Comrie Flambeaux, Hogmanay Celebration, Perthshire


Pic: Comrie (Perthshire Tourist Board)
The pretty Perthshire village of Comrie is probably best known for its award-winning blooms but it's not just in the summer months that the village is ablaze with colour as Hilary McNally has been finding out.

As the New Year bells ring out across Comrie, the picturesque village at the heart of Scotland, hundreds of people will be gathering in the square to take part in one of the country's oldest festivals.

Every Hogmanay as far back as anyone can remember the village has been home to the Flambeaux Procession, a fiery spectacular accompanied by music, fancy dress parades and general all round merry-making.

At midnight eight flambeaux or fiery torches begin the procession around the village before being ceremoniously thrown in the River Earn.

Although no-one is absolutely sure how or when the festival began and lots of different myths abound, the most widely accepted theory is that it is pagan in origin.

"There are various different theories," admitted Jim Stewart, secretary of the organising Comrie Flambeaux Society.

"As far as we are concerned the origins are pagan. It was all about driving out the evil spirits of the old year from the extremities of the village and welcoming in the New Year.

"It is a unique event. Although there are other fire festivals in Scotland there are none quite like this one."

Jim added that the preparations for the festival begin long before the festive period.

"The flambeaux are made from saplings wrapped in hessian bags, usually old tattie bags, on the first Sunday after Armistice Sunday," he explained. "They are soaked in a drum of paraffin for six weeks then removed on Hogmanay."

The evening's festivities begin with a children's fancy dress parade at 6.30pm. As the last minutes of the old year pass, villagers and visitors gather in the square until at midnight the flambeaux are lit and the procession, led by members of the local pipe band, begins.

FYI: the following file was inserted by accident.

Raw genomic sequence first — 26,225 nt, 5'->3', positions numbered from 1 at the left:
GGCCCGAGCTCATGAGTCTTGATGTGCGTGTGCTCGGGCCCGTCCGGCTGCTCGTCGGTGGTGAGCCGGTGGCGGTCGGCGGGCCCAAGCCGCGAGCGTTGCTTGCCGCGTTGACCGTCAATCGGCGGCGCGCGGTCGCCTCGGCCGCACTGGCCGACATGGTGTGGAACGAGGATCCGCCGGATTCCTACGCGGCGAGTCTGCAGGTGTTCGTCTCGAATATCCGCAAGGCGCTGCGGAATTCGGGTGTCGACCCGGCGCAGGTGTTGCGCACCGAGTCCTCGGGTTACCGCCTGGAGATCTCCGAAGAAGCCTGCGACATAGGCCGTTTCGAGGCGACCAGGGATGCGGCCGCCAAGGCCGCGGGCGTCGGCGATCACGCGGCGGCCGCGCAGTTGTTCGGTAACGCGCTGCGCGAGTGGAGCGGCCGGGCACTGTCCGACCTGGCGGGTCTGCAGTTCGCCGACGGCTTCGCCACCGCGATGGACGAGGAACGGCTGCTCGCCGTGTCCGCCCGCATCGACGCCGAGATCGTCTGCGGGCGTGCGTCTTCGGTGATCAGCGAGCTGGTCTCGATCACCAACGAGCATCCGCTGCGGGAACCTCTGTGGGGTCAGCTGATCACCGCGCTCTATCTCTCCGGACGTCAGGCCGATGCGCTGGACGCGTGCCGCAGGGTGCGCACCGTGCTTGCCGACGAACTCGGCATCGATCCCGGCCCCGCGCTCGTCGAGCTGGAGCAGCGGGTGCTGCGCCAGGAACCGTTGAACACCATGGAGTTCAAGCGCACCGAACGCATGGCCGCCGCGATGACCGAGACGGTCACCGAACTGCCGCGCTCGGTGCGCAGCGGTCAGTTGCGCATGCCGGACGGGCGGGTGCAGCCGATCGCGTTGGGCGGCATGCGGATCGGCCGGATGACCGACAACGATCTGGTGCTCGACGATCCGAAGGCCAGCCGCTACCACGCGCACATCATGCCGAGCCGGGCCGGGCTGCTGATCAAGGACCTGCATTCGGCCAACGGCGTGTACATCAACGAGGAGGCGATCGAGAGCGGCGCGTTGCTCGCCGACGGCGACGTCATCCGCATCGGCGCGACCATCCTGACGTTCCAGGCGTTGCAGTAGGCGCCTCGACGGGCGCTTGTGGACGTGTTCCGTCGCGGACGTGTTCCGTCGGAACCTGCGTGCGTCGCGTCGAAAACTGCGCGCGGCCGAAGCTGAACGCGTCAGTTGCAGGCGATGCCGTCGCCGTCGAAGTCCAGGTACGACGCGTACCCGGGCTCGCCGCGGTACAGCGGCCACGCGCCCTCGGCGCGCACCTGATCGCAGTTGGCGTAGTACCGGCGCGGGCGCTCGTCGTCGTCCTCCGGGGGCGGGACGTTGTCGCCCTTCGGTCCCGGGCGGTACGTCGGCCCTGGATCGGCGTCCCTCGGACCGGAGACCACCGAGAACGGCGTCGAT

After working its way around the village the procession returns to the square where the flambeaux, often more than six feet high, are put down while the adults' fancy dress parade is held.

Once the judging is complete the flambeaux are then picked up again and carried across the square to Dalginross Bridge where they are thrown into the river.

"It is extremely atmospheric," said Jim. "People come from all over the area to watch it. Others who have left Comrie to work elsewhere also come home for the holidays and to watch the procession.

"We have had a couple of thousand people attending but the turn out really depends on the weather. The best kind is a frost or even snow, which really adds to the spectacle. The whole thing is fantastic to watch."

Comrie is situated seven miles west of Crieff in Perthshire and is probably best known for its flowers and its status as the most earthquake prone place in Britain! The latter is due to its location on the Highland Boundary Fault line while the former is thanks to the village's success in winning the Britain in Bloom award for best large village in Britain.

For more information on Comrie and Perthshire in general visit the Perthshire Tourist Board site at



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